As a student, I can continue to do what I have been doing my entire life; I can learn. I have been trained to ask questions and to explore the history that has made this world what is today. The concept of learning from the experiences of others, especially of those who survived massacres like the Holocaust, is vital in the process towards the extermination of hatred. I can take my knowledge of hatred and voice it to others. I can spread the message of equality and enforce the need to learn from history. Throughout my young life I have seen what destruction and hatred can do and know that violence inevitably breeds more violence.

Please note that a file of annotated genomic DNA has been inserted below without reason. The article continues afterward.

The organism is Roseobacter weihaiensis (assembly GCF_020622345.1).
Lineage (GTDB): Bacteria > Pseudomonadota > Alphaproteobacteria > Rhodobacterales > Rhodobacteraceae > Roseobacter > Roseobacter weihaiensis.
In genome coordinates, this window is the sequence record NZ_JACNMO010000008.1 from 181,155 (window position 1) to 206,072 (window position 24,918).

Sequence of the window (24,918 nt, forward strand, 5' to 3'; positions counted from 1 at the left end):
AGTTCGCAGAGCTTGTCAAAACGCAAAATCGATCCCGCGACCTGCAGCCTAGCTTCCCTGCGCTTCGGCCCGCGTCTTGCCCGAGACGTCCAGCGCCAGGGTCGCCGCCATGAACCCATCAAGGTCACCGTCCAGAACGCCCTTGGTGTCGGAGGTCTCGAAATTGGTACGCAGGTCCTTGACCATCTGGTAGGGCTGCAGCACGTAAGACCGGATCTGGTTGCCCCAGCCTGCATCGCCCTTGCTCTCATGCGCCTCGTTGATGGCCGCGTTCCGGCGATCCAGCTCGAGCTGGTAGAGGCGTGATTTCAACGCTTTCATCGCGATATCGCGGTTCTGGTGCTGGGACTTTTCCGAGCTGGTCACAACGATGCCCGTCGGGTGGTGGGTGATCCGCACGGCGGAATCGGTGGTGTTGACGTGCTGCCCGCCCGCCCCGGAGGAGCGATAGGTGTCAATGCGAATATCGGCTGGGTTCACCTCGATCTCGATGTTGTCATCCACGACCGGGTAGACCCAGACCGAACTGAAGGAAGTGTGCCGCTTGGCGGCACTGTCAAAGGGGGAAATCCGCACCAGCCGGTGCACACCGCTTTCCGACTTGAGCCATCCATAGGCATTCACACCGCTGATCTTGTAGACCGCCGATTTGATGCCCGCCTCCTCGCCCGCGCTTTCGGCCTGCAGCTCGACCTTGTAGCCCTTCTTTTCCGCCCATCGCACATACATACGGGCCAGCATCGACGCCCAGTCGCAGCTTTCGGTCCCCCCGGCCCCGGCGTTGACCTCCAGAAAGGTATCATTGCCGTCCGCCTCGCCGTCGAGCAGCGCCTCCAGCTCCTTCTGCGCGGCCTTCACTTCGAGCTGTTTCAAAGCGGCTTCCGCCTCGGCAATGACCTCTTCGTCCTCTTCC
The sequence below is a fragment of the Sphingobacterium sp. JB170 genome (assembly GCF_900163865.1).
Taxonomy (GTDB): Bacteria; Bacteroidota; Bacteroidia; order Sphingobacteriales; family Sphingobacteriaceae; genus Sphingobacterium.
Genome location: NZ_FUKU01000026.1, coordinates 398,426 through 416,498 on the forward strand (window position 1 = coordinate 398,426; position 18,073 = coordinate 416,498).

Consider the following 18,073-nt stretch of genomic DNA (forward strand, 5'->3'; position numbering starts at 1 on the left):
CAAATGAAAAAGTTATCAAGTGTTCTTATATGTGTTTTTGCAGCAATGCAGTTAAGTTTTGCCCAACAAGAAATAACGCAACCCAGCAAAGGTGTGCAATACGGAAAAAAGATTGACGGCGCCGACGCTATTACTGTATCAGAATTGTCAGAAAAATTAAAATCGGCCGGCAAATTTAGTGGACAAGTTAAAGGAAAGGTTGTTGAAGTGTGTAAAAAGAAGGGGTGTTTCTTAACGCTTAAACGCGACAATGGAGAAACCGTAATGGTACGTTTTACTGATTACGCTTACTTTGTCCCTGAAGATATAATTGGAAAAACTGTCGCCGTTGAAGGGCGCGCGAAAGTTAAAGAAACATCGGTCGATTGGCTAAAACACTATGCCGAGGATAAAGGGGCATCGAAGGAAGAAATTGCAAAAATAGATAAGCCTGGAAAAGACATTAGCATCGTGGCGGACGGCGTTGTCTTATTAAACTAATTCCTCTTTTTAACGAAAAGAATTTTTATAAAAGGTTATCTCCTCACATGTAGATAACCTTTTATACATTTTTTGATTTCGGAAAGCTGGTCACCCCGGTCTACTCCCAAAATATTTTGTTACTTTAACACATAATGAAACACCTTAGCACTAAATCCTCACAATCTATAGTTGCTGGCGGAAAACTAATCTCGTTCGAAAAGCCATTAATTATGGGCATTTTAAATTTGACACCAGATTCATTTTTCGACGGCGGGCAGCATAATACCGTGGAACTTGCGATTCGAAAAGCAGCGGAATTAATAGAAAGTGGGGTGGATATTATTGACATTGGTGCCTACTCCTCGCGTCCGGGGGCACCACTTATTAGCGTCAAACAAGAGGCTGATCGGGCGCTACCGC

I can stand and speak out against the discrimination, prejudice, violence, and hate that have so long stained our history. I can educate others so that we can plant our feet firmly on the ground, unyielding, and refusing to surrender or succumb to those that do not believe that the Holocaust happened. We will stand for all those who could not, we will speak for those that were silenced, we will listen to those that were once ignored, and we will live for those that were murdered. Can you see us?


Works Cited

Eisner, Jack. The Survivor. New York, N.Y.: William and Company, INC., 1980.
Harran, Marilyn, et al., ed. The Holocaust Chronicle. Lincolnwood: Publications International, 2000.
Szwajger, Adina Blady. I Remember Nothing More: The Warsaw Children’s Hospital and Jewish Resistance. New York: Pantheon Books, 1990.